Wednesday, July 25, 2012

I would do it if I could

A death, an illness (or three), a family struggle and here I sit in the sun on the back porch unable to do anything.

"Can I do anything?", I ask. "You could take the treatment for me, and I would be the one to get better", he replied.

I would, if I could.

A few years ago my younger brother put together a dvd of family photographs - a slide show - with the soundtrack of ColdPlay's 'Fix You' playing in the background.

I sobbed uncontrollably the first time I watched it. Pictures of my mother and father and siblings from a time long ago. A time when, in my mind, we were the quintessential happy family.

I still weep when I see it - I weep out of poignancy, out of regret, out of feelings of missing my father so profoundly, out of realizing that in those photos there was still possibility.

The possibility that cancer wouldn't strike, a virus wouldn't strike, estrangement wouldn't strike.

I think, as the proverbial middle child, I have just wanted to fix everything for everyone. I think in the process I broke things, especially myself.

Lately the phrase "Depression is anger turned inward" has been rattling around inside my brain. I don't like this phrase; I never had. The first time I heard it a fourteen year old boy I know was struggling with anxiety and sadness. I blamed myself for not being able to fix it. I blamed myself for perhaps being the cause.

Recently I remarked to my husband that I was trying to protect him from something that brings him frustration. The content doesn't matter. What he told me does. "You are not responsible for my issues around this. You don't have to fix it for me."

I don't have to fix it. Now, there's a thought.

Last night I remember feeling 'Why won't anyone let me help them?" Because, dear one, it is not your job to fix everything. Sometimes in the midst of family struggles and health issues, and angst it is your job to be there, to listen, to help if asked, to not burden them with your anxiety, to let go and let god.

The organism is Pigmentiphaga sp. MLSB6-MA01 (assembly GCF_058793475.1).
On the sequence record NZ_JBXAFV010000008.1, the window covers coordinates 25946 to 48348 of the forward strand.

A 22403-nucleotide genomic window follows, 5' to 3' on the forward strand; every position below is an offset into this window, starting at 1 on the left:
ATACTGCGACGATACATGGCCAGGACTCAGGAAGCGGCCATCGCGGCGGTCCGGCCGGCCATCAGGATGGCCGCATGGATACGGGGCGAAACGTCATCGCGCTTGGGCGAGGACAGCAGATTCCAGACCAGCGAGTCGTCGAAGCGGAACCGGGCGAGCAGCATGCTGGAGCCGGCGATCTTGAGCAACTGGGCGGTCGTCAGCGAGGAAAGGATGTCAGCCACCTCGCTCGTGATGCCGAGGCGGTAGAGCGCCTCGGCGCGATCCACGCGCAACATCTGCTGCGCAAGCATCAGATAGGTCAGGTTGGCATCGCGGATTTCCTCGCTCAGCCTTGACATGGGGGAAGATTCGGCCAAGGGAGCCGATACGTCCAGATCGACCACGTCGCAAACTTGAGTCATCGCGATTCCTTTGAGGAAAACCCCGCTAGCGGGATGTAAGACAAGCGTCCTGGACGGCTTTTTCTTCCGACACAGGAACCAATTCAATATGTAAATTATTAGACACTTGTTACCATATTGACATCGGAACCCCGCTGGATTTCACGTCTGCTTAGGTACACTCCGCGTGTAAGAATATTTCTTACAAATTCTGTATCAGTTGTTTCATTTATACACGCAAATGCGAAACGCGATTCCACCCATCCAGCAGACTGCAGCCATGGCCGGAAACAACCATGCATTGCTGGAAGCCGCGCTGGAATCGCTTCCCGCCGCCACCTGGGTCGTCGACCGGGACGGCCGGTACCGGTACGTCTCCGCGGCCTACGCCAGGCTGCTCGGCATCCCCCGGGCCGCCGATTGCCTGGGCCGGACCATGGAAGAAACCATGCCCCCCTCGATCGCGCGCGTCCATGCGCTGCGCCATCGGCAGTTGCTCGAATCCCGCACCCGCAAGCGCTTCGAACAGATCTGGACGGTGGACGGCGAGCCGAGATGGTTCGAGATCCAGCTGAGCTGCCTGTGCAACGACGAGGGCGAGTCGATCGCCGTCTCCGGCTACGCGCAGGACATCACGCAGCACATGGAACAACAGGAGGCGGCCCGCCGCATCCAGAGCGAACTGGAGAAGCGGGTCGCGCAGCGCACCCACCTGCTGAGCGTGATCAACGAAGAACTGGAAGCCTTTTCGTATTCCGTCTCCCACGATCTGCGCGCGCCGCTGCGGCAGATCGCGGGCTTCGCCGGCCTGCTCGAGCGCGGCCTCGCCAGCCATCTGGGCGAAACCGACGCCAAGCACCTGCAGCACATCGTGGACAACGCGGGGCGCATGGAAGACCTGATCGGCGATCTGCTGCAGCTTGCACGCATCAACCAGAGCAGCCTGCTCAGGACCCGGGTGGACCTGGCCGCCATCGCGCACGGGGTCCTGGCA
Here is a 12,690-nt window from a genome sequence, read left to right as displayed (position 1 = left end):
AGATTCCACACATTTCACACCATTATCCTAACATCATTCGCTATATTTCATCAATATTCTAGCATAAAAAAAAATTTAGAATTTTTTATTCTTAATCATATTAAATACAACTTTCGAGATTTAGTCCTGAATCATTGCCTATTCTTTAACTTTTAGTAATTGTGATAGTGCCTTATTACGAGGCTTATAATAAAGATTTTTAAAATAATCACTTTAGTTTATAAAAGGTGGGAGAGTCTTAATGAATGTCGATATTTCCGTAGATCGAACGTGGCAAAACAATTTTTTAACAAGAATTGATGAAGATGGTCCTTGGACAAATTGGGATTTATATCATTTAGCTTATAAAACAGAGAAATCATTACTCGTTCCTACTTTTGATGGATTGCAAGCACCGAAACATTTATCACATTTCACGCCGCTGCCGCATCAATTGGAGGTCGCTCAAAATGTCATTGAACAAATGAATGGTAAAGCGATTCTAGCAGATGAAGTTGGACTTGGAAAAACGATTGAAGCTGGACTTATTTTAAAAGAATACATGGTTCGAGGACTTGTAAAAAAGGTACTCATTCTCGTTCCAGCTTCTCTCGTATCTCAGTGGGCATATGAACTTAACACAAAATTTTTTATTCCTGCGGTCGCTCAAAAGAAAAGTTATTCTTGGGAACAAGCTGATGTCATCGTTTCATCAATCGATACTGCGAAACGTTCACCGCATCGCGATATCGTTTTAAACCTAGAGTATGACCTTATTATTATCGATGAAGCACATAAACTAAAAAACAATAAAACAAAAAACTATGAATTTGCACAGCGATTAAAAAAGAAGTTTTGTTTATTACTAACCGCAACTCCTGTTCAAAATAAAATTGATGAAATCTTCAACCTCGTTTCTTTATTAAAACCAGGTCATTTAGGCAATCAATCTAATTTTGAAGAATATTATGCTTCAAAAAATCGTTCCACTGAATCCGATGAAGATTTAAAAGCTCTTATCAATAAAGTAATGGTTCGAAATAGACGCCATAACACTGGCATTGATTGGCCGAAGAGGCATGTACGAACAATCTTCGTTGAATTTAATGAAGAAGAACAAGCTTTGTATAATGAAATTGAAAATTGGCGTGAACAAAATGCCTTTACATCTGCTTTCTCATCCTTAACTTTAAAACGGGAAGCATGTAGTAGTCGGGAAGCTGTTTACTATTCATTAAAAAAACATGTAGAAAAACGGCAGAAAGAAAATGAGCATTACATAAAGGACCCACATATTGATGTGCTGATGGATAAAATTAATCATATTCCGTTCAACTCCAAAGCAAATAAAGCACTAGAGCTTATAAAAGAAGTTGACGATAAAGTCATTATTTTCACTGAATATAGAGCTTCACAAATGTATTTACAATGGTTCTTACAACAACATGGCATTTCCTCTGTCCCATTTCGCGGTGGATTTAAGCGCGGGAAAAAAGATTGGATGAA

And sometimes, as a stanger told be yesterday, you have to give it time. Time for wounds to heal, and memories to fade.

And, dear one, that time is not a day, or a week, but perhaps months or years.

So listen up - you don't have to fix everything. You have to remember "It will be alright in the end. If it is not alright, it is not the end".

I have to trust that if someone needs my help they will ask. If someone wants to see me they will call. If someone has something to say they will say it.

Meanwhile I have prayer, compassion, and a shoulder to cry on. I thank god for that shoulder, that companionship, that often silent support.

So I am praying the chemo will work, the move will unfold smoothly, and that time will, in fact, heal all wounds. I am not sure about the last one - for some wounds to heal there has to be forgiveness, and I know I am not there yet.

I don't know if I believe there can be forgiveness without an apology, or explanation having been given. I am told there can be, but I don't know if that is true for me.

As I said at the beginning: I would if I could.

1 comment:

  1. My father once gave me an expression: comprendre, c'est pardonner. I love it so much, I had it inscribed on his gravestone. To understand is to forgive.
    My brothers and I carried a lot of anger toward our father. I worked through mine. Accepted that I had a right to be angry, then looked at why he was who he was, accepted that given where he started, he'd done his best, looked at the good things he'd given me and I forgave him.
    I told this to my brothers and the older one quoted "you're a better man than I am, Gunga Din". The younger didn't comment. That's when I mentioned that the anger didn't hurt dad any more. He was gone. But the anger did hurt them, it ate away - maybe caused depression even.
    Forgiveness isn't for the one who wrongs, forgiveness is for the one who is wronged. It brings peace. The first step is to look at the anger, acknowledge it and give yourself the freedom to feel it to its fullest. And then, move on to understanding. Apologies aren't necessary, often not possible. But with understanding comes forgiveness


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